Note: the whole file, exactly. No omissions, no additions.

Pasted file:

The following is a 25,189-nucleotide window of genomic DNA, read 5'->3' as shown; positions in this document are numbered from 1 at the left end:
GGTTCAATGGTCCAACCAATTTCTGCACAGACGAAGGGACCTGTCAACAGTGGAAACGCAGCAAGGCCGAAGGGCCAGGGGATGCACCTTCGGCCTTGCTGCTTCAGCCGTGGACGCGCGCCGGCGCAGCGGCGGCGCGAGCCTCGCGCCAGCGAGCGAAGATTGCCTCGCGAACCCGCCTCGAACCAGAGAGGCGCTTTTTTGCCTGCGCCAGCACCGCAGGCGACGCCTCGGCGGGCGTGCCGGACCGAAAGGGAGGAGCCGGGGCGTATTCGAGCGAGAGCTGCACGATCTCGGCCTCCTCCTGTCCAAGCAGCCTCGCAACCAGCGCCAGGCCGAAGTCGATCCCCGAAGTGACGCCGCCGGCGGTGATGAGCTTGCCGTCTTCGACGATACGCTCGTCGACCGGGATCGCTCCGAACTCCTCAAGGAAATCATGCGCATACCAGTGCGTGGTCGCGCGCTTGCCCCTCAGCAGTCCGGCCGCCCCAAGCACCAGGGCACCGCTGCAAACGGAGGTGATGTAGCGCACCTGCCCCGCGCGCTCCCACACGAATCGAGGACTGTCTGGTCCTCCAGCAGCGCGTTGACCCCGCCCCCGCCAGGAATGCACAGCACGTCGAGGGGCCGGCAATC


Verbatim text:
The following is a 25,189-nucleotide window of genomic DNA, read 5'->3' as shown; positions in this document are numbered from 1 at the left end:
GGTTCAATGGTCCAACCAATTTCTGCACAGACGAAGGGACCTGTCAACAGTGGAAACGCAGCAAGGCCGAAGGGCCAGGGGATGCACCTTCGGCCTTGCTGCTTCAGCCGTGGACGCGCGCCGGCGCAGCGGCGGCGCGAGCCTCGCGCCAGCGAGCGAAGATTGCCTCGCGAACCCGCCTCGAACCAGAGAGGCGCTTTTTTGCCTGCGCCAGCACCGCAGGCGACGCCTCGGCGGGCGTGCCGGACCGAAAGGGAGGAGCCGGGGCGTATTCGAGCGAGAGCTGCACGATCTCGGCCTCCTCCTGTCCAAGCAGCCTCGCAACCAGCGCCAGGCCGAAGTCGATCCCCGAAGTGACGCCGCCGGCGGTGATGAGCTTGCCGTCTTCGACGATACGCTCGTCGACCGGGATCGCTCCGAACTCCTCAAGGAAATCATGCGCATACCAGTGCGTGGTCGCGCGCTTGCCCCTCAGCAGTCCGGCCGCCCCAAGCACCAGGGCACCGCTGCAAACGGAGGTGATGTAGCGCACCTGCCCCGCGCGCTCCCACACGAATCGAGGACTGTCTGGTCCTCCAGCAGCGCGTTGACCCCGCCCCCGCCAGGAATGCACAGCACGTCGAGGGGCCGGCAATC